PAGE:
Free content, free cultural works or free information, are intangible products whose content is permitted to be used and disseminated without any owner having to be compensated financially or any author having to be consulted. In general, the material has a license that regulates how the product may be used (how the author is to be identified, etc.). This can apply to the content of program documentation and other texts, media, art, images, sound, technical design, and more. Sometimes software is also included (see free software).
Examples of high-profile projects for free content are:
the Wikipedia encyclopedia (founded 2001) and the Wikimedia Foundation's other wikis,
the book Free culture: How the big media companies use technology and law to limit culture and lock in creativity by law professor Lawrence Lessig (2004), who quickly gained a large number of readers after the author spread the book via the Internet.
Open Street Map (from 2004)
some open learning resources and mooc courses.
certain research journals that apply free access (Open access)
The term free content is often used interchangeably with open content, and the relationship between the terms is often compared to that between free software and open source. According to the Free Culture movement, however, licenses for free content must give freedom to change and further develop the work, and allow parts of the work to be reused in other works. Open source licenses do not always provide this freedom. Open content refers to content that is available under rules that are "less restrictive" than applicable copyright laws. The Free Culture Movement (which has defined the concept of free cultural works) advises against using terms such as Open Content and Open Access, to identify free cultural works, as it is believed that these do not provide a clear definition. In the case of academic publishing, the term free access or open access (OA) often means that the publisher allows the author to freely duplicate the article on the web and that distribution does not only take place via the publisher's magazines and password-protected website. Sometimes free access also means essentially the same thing as free content, namely that the publications are published under a free content license. However, the license may be more restrictive, for example so that the author reserves the exclusive right to process and reuse in other works.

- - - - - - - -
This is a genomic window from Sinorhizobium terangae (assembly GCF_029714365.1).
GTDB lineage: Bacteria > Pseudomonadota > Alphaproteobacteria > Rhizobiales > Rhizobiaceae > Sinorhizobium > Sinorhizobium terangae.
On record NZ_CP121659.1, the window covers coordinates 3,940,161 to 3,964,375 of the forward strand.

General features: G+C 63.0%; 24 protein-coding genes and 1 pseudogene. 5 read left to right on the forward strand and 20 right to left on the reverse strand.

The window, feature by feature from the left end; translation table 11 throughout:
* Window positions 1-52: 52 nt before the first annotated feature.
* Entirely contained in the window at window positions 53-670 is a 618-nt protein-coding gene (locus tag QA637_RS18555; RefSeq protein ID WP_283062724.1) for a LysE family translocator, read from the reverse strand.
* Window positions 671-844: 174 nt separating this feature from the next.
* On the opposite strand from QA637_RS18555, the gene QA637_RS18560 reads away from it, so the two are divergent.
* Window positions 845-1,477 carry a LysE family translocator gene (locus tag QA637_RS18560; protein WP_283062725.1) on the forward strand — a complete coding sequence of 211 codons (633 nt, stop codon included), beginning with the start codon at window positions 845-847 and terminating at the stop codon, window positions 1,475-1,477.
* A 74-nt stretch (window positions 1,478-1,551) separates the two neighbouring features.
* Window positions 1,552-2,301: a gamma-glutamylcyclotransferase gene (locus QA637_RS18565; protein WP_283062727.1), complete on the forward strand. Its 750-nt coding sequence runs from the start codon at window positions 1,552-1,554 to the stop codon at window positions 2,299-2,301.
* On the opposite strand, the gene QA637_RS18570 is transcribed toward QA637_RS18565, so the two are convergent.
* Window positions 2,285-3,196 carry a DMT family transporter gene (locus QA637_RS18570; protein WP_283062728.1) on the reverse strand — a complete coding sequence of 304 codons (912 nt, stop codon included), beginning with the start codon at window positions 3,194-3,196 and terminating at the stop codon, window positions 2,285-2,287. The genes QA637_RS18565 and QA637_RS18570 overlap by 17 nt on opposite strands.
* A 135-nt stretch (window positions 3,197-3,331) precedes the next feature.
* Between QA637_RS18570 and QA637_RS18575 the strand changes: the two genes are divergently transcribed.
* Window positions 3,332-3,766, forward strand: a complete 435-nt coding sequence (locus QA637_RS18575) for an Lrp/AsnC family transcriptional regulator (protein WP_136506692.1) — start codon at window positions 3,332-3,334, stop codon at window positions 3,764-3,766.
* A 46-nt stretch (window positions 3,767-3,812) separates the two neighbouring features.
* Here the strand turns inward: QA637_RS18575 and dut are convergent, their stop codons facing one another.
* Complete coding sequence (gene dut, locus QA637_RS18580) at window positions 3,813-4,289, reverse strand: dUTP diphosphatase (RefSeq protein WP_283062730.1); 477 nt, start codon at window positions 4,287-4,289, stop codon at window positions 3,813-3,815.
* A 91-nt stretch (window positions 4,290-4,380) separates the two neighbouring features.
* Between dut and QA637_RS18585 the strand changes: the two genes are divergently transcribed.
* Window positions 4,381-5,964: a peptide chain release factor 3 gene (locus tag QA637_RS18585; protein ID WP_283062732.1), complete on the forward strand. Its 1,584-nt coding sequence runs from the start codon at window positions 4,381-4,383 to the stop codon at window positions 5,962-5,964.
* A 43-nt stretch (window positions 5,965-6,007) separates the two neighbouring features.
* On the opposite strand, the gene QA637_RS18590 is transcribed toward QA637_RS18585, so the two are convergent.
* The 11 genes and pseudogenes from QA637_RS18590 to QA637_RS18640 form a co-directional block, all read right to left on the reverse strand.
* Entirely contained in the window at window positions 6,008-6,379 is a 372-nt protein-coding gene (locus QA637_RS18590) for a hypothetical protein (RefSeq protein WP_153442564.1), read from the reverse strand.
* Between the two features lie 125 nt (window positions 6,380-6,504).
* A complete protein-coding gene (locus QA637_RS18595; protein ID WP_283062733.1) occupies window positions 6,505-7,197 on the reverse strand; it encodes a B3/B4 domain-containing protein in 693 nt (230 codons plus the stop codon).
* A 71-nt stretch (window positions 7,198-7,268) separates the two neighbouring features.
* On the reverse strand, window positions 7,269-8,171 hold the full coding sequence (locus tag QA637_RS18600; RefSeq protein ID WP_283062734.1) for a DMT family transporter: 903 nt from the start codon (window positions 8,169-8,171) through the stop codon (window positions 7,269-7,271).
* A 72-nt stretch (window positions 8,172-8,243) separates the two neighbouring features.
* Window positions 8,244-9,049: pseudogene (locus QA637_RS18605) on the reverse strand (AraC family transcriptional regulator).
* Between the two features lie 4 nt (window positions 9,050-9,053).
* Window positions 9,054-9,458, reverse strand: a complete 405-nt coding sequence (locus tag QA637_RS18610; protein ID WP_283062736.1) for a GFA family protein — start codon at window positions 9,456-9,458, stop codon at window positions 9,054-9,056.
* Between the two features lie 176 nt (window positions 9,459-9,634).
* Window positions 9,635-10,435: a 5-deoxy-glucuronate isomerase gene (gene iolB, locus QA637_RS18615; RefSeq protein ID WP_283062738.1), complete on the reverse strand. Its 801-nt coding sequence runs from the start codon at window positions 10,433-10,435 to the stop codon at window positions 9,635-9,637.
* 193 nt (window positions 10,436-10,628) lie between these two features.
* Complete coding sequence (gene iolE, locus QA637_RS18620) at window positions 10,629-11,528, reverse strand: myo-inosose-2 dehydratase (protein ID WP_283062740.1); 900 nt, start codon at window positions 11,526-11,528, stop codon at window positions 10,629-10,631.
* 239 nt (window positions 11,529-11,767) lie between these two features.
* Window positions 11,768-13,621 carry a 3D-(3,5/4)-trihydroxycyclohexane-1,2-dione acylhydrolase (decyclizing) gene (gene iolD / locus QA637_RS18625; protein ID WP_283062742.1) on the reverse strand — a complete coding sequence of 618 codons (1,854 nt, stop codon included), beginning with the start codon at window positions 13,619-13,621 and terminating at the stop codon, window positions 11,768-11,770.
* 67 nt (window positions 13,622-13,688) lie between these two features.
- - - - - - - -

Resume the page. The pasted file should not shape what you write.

The fact that the material you use is under a free license and that you follow the license terms does not mean that you could not be accused of plagiarism. In the case of academic publication in particular, the issue of plagiarism is separate from economic copyright, which is what licenses are all about.
Other closely related concepts are crowd sourcing and open innovation.
Definition and criteria
The Free Culture Movement defines free cultural works and the more general concept of free content as:
freedom to use and perform the work
freedom to study the work and take part in the information
freedom to disseminate several copies of the information or the work of art, both the whole work or parts thereof
freedom to change the work and disseminate adaptations In order for the work to be considered free, it is also required that:
source data that enables processing and reproduction must be freely available with the work, such as notes for pieces of music, 3d models for computer graphics, data for diagrams and scientific texts, or source code for computer programs.
file format must be free or royalty free, or a version must be available in free format.
no technical measures or legal restrictions may be used to restrict the freedoms. Permitted but not necessary restrictions in free license